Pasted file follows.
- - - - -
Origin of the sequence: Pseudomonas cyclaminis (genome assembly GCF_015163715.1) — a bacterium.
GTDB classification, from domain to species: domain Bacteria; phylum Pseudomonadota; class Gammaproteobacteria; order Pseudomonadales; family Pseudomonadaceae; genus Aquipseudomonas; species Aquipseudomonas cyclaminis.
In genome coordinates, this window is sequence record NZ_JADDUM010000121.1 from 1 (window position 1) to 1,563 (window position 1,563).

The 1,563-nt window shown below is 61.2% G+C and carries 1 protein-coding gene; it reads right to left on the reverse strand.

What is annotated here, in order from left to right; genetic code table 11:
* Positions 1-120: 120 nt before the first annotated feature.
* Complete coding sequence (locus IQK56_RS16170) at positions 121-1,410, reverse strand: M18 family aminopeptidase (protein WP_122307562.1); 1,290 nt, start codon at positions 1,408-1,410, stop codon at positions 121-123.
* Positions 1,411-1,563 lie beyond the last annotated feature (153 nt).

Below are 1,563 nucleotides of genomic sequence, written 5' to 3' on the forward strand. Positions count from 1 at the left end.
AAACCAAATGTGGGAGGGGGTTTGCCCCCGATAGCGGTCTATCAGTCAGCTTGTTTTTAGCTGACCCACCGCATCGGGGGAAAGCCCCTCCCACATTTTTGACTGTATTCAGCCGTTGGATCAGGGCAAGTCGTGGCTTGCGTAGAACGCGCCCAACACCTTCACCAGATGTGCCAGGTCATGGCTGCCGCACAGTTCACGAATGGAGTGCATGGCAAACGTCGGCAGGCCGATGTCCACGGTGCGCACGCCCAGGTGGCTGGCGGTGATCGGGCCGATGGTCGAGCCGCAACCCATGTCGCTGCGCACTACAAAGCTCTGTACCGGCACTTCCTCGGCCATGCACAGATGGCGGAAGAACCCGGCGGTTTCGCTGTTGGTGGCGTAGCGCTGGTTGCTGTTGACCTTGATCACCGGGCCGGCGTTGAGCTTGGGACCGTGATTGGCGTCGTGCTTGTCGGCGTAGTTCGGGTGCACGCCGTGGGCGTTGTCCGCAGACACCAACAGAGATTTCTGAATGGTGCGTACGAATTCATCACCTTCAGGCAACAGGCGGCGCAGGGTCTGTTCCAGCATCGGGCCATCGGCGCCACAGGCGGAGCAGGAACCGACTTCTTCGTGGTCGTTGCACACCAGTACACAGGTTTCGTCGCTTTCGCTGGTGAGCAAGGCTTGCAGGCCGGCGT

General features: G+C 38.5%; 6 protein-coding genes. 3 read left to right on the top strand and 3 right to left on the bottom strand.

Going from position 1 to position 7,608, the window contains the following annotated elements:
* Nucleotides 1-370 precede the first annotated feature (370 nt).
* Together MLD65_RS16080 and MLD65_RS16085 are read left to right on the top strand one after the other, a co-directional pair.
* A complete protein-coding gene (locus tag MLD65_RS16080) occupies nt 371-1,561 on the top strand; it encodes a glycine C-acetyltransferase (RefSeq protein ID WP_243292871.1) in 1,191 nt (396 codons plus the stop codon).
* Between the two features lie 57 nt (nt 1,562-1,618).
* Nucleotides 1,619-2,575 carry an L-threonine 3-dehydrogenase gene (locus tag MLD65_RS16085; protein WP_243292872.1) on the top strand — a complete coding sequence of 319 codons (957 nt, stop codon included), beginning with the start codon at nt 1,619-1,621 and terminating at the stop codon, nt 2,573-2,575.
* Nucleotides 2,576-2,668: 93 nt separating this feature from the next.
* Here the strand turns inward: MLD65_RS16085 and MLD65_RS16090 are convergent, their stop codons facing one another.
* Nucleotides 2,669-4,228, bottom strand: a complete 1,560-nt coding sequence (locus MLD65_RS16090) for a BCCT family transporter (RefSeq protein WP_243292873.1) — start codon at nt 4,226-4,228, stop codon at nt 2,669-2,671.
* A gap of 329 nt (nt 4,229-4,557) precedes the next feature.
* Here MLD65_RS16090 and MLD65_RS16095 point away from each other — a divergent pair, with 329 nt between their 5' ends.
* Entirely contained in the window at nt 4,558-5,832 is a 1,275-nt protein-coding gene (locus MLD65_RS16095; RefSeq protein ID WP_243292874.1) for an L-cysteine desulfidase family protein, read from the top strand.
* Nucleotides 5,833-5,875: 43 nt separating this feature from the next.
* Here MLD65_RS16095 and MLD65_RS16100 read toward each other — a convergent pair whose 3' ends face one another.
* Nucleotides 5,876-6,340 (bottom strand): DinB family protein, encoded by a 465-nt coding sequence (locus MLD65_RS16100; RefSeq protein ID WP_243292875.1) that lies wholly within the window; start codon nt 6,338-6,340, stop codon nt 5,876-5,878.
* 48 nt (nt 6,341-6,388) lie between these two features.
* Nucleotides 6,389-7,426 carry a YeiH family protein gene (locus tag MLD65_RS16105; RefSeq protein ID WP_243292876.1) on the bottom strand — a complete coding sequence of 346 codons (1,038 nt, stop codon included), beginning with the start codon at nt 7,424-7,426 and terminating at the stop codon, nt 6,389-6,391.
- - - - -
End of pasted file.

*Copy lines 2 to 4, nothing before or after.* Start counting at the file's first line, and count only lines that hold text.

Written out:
GTDB classification, from domain to species: domain Bacteria; phylum Pseudomonadota; class Gammaproteobacteria; order Pseudomonadales; family Pseudomonadaceae; genus Aquipseudomonas; species Aquipseudomonas cyclaminis.
In genome coordinates, this window is sequence record NZ_JADDUM010000121.1 from 1 (window position 1) to 1,563 (window position 1,563).

The 1,563-nt window shown below is 61.2% G+C and carries 1 protein-coding gene; it reads right to left on the reverse strand.